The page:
Of course, it would be wrong to suggest this sort of mayhem began with rock-and-roll. After all, there were riots at the premiere of Mozart’s The Magic Flute. So, what’s the answer? Ban all music? In this reporters opinion, the answer, sadly, is ‘yes’.— Brockman
Homer is committed to a mental institution, where he meets up with an overweight white man who thinks he is Michael Jackson.
Lisa wins a essay competition in Reader's Digest, and the family get a free trip to Washington D.C.
Ned Flanders announces that he is opening a left-handed store. Homer, however, wishes that Flanders would fail.
Bart gets a job at 'The Legitimate Businessmen's Social Club', which is actually mafia headquarters. However, when he shows up late at work and blames Principal Skinner, Skinner disappears.
During a meltdown, Homer saves the plant by pressing a random button, and is subsequently praised as a hero.
When Krusty comes to dinner at The Simpsons' home, he reveals he is Jewish and estranged from his rabbi father.
Homer, Bart and Lisa eat too much candy, and have nightmares: Lisa's Nightmare: Homer buys a monkey's paw that gives the holder four wishes, but with bad side effects. Bart's Nightmare: Bart has evil powers, and everyone in Springfield must act happy or bad things will happen. Homer's Nightmare: Homer is the subject of Mr. Burns' Frankenstein-like experiment.
Homer buys Lisa's love with a pony, which the family cannot afford.
To be a better father, Homer helps Bart build a soapbox racer. However, Bart jumps at the chance to ride in Martin's superior machine when Martin breaks his arm.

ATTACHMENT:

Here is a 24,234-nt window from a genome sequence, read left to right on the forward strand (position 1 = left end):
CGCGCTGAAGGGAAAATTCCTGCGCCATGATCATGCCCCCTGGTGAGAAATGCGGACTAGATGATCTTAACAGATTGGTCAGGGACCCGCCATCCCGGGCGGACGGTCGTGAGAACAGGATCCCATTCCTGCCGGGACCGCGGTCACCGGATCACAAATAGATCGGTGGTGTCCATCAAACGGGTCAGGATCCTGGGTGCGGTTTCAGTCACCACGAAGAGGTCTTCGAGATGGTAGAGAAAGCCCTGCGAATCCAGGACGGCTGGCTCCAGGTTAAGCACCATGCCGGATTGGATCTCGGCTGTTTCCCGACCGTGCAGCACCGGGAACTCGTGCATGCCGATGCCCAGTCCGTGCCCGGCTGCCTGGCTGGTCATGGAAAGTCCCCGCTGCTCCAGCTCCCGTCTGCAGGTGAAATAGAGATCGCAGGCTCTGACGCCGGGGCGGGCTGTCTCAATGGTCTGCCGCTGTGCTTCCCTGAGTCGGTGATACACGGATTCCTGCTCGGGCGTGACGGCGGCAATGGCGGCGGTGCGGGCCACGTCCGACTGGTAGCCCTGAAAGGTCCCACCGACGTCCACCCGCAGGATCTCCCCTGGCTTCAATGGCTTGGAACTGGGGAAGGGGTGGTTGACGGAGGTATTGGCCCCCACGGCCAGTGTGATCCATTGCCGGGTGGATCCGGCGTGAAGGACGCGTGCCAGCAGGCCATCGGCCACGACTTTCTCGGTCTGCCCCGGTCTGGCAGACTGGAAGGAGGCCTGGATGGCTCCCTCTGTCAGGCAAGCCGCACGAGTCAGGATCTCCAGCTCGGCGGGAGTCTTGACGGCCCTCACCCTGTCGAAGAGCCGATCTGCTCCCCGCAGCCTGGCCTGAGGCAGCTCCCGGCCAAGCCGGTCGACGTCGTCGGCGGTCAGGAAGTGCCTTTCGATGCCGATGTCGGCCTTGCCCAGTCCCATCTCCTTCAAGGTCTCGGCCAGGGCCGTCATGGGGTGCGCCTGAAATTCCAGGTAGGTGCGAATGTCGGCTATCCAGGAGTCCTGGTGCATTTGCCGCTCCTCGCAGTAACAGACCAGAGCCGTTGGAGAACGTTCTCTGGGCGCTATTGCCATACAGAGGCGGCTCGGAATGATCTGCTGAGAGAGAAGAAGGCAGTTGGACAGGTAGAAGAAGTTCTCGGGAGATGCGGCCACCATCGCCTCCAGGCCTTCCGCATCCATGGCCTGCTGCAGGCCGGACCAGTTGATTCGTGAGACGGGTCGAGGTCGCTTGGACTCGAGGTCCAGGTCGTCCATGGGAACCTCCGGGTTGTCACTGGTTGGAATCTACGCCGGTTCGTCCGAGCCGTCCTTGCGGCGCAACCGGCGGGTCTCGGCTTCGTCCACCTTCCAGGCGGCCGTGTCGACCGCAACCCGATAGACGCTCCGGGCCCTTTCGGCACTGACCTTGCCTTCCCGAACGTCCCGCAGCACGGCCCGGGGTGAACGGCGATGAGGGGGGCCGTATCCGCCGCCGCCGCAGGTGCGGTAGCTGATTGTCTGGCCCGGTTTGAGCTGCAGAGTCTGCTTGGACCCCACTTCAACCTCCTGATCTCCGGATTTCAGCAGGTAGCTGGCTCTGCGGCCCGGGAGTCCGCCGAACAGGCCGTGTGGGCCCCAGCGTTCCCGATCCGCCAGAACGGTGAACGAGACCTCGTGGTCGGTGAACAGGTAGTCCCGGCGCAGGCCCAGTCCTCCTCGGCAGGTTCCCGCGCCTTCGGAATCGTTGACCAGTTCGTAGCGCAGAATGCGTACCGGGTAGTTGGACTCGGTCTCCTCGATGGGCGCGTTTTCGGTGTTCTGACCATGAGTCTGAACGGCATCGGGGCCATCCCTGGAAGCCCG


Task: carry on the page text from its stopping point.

Homer gives Moe the recipe to his own cocktail - the 'Flaming Homer'. But Moe steals his idea and the profits when it becomes a huge success.
Homer is fired from the plant after Mr. Burns sells it to German businessmen for one million dollars.
After Marge thinks she may be pregnant again, Homer tells the kids the story of how Bart was born.
Bart tricks all of Springfield into thinking that a little boy named Timmy O'Toole has fallen down a well.
Lisa's football predicting skills brings about a closer relationship between her and Homer.
When stress caused by the family causes Marge to have a nervous breakdown, she takes a solo vacation at 'Rancho Relaxo'.
Mrs. Krebappel takes an ad out in the personals, however, it all goes wrong when Bart answers it for a joke.
To win a million-dollar bet, Mr. Burns replaces the company softball team with professional players.
Bart finds new respect for the law after a test shows he is suited to be a police officer. Meanwhile, Lisa hangs out with the bad kids after her test says she should be a homemaker.
Santa's Little Helper runs away after the expense of an operation for him leads to budget cuts and low morale for the family.
Homer becomes a manager to a beautiful country and western singer, much to Marge's disapproval.
Sideshow Bob gets paroled from prison, and marries Selma. However, Bart suspects an ulterior motive.
Bart invites Otto to live with the Simpsons when he loses his job and is kicked out of his apartment.
Milhouse falls in love with a new girl at school, and casts his friendship with Bart aside. Meanwhile, Homer tries to lose weight by listening to a subliminal tape.